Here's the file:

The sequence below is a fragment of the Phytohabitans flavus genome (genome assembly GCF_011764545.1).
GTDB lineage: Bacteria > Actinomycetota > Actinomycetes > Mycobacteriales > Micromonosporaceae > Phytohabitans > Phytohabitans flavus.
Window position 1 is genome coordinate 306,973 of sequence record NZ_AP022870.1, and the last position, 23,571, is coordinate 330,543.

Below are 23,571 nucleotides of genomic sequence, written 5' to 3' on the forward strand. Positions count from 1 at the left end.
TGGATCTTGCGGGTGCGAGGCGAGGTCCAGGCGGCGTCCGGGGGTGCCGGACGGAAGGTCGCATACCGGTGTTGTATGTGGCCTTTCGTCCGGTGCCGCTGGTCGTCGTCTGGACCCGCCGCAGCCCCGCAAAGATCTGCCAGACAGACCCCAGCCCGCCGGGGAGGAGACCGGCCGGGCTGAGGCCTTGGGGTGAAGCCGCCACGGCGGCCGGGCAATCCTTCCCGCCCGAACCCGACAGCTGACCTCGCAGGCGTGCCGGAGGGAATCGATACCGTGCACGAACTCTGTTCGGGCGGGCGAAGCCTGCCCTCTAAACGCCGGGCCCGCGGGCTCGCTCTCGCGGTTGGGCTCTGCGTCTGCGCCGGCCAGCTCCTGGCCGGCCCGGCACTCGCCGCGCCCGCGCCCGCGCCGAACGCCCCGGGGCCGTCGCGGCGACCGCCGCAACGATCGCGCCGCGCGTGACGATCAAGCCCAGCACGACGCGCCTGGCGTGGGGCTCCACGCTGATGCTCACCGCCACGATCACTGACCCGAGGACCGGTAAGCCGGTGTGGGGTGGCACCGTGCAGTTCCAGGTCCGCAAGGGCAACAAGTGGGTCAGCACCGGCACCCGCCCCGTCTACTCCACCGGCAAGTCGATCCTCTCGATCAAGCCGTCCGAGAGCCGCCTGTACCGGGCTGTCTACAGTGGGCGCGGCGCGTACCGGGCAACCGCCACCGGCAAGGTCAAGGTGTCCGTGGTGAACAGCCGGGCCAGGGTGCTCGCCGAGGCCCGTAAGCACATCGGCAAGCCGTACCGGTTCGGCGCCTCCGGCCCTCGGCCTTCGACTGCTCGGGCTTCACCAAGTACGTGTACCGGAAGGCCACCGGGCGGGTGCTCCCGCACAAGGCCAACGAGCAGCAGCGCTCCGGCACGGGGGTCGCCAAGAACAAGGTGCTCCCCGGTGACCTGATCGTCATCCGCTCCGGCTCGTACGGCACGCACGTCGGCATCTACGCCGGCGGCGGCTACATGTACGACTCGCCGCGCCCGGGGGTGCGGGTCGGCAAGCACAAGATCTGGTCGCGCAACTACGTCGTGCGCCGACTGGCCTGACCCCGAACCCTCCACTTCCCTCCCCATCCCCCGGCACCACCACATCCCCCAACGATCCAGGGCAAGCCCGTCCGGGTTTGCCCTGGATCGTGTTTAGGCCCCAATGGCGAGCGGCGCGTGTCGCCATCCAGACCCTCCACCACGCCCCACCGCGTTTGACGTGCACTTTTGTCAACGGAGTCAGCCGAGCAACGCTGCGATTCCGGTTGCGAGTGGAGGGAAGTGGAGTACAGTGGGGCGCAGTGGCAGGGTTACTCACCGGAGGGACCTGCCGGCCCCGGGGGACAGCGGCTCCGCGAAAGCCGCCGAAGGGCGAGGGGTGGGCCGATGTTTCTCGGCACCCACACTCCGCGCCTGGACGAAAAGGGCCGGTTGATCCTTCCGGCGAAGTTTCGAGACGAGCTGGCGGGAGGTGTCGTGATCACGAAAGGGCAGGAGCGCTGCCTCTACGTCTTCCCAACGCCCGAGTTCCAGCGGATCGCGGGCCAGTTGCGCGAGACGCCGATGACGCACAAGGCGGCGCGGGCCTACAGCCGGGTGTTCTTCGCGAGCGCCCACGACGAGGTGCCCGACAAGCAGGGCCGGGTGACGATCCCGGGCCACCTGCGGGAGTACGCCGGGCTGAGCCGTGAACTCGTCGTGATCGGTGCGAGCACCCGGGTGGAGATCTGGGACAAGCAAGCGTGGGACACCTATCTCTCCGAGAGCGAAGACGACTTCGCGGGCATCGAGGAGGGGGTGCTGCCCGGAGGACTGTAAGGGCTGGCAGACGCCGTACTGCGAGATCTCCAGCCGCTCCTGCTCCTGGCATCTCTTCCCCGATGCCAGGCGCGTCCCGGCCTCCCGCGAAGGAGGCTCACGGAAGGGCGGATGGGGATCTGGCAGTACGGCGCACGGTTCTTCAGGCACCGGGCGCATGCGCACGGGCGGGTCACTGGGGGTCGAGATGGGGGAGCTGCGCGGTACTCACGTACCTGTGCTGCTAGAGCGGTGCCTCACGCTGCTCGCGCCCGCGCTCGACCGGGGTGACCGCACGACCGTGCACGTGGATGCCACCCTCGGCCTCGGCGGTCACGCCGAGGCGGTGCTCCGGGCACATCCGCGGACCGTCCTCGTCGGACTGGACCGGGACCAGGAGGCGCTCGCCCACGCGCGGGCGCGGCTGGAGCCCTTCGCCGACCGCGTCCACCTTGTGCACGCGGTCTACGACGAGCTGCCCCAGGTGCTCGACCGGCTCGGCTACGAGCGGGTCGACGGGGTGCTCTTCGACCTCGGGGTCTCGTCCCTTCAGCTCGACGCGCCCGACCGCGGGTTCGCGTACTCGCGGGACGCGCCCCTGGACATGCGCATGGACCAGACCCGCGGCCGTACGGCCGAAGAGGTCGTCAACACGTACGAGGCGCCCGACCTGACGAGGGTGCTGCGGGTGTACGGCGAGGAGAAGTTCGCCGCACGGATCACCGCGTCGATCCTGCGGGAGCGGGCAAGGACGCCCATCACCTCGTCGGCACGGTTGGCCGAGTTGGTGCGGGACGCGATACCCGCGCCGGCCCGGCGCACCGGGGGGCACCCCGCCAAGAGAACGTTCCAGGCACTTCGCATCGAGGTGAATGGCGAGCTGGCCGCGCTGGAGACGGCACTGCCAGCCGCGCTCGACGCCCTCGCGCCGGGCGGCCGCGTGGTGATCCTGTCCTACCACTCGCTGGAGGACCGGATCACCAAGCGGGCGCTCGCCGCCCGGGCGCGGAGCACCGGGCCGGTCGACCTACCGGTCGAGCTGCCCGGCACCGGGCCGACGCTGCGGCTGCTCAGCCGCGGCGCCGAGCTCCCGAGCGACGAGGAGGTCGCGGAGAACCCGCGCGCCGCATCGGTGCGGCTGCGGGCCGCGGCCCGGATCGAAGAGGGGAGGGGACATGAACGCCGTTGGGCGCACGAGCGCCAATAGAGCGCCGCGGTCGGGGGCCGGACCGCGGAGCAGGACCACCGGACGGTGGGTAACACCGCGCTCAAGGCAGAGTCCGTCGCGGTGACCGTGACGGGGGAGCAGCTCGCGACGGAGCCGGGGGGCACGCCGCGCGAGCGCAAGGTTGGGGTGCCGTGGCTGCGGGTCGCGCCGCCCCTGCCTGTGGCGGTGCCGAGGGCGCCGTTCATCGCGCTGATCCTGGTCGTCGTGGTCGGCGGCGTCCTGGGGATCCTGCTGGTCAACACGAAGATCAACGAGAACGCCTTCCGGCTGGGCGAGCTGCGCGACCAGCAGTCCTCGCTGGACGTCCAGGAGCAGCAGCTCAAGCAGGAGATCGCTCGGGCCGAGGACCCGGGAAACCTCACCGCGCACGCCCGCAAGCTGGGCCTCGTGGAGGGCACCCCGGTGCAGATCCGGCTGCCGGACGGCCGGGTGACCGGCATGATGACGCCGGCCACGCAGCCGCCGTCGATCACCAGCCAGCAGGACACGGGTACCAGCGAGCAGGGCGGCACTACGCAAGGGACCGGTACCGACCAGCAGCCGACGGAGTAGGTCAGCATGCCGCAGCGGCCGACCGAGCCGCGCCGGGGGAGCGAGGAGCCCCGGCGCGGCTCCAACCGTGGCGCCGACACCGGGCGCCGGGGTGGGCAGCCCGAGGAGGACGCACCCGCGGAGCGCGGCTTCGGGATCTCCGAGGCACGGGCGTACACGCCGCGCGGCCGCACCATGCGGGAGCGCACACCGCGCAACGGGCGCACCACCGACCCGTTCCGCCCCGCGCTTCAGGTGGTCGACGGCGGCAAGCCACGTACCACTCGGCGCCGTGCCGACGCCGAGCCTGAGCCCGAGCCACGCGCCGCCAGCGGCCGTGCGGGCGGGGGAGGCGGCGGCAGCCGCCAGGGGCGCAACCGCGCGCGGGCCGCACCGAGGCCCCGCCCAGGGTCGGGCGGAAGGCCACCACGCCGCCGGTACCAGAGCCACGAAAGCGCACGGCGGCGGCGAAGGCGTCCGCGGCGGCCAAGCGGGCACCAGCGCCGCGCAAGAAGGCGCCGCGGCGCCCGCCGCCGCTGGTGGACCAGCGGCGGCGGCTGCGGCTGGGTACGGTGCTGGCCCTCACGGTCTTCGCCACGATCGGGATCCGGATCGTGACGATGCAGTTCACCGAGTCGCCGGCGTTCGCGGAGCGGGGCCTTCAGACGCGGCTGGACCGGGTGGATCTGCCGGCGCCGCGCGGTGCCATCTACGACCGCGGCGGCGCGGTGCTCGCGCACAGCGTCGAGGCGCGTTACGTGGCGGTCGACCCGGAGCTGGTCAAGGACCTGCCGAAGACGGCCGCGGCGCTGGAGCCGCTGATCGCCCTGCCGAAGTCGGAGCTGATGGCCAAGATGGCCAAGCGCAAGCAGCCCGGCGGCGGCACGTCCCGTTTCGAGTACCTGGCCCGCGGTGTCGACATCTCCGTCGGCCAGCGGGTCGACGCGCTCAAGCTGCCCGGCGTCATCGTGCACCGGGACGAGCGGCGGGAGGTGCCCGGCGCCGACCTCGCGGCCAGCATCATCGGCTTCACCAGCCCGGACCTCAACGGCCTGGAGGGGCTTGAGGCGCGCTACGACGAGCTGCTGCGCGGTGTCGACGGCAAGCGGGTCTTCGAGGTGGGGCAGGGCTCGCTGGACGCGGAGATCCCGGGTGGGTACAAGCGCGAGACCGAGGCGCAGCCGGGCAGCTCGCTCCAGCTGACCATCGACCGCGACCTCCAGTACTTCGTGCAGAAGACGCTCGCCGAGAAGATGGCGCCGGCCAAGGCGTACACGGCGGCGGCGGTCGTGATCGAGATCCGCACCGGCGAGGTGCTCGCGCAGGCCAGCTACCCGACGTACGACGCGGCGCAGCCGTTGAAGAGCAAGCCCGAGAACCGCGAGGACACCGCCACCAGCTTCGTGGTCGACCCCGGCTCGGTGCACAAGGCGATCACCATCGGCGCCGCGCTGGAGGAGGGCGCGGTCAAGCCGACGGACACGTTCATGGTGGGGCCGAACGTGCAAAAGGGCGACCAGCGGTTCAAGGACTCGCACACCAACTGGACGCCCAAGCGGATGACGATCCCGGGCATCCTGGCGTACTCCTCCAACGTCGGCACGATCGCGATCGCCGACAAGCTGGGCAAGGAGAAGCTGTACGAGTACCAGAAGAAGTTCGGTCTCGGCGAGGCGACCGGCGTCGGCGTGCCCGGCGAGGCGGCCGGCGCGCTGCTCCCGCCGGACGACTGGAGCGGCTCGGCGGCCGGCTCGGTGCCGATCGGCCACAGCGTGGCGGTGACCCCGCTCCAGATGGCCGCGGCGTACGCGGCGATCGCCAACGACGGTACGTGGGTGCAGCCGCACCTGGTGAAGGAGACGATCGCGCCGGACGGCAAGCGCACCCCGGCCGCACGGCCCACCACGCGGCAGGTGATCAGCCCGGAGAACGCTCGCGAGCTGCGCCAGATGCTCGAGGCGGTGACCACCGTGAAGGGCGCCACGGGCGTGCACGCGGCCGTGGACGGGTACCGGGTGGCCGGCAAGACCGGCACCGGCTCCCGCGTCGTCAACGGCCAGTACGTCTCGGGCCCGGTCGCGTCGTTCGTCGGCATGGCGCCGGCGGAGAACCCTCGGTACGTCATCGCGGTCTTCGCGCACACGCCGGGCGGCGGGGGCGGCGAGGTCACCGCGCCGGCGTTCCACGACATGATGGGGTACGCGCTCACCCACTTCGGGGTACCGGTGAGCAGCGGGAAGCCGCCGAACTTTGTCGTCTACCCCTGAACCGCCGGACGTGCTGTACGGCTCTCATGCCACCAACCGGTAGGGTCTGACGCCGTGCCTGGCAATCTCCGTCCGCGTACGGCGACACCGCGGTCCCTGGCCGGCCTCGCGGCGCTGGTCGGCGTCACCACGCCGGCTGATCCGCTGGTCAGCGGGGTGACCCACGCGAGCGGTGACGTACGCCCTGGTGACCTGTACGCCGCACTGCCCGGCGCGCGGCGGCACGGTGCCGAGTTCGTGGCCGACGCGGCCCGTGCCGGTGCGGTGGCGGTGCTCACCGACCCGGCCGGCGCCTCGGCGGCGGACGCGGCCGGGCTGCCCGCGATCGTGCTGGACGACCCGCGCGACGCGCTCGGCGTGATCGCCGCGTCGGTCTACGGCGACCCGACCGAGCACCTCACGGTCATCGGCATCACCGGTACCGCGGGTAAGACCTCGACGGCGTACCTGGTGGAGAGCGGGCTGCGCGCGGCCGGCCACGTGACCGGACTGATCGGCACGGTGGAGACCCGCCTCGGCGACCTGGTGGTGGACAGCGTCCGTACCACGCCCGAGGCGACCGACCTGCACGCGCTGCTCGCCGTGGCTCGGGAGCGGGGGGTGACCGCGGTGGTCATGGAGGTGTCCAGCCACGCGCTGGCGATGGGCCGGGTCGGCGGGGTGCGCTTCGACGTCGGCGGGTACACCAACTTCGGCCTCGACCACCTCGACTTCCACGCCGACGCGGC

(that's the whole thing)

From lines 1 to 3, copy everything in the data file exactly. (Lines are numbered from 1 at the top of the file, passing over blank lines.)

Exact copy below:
The sequence below is a fragment of the Phytohabitans flavus genome (genome assembly GCF_011764545.1).
GTDB lineage: Bacteria > Actinomycetota > Actinomycetes > Mycobacteriales > Micromonosporaceae > Phytohabitans > Phytohabitans flavus.
Window position 1 is genome coordinate 306,973 of sequence record NZ_AP022870.1, and the last position, 23,571, is coordinate 330,543.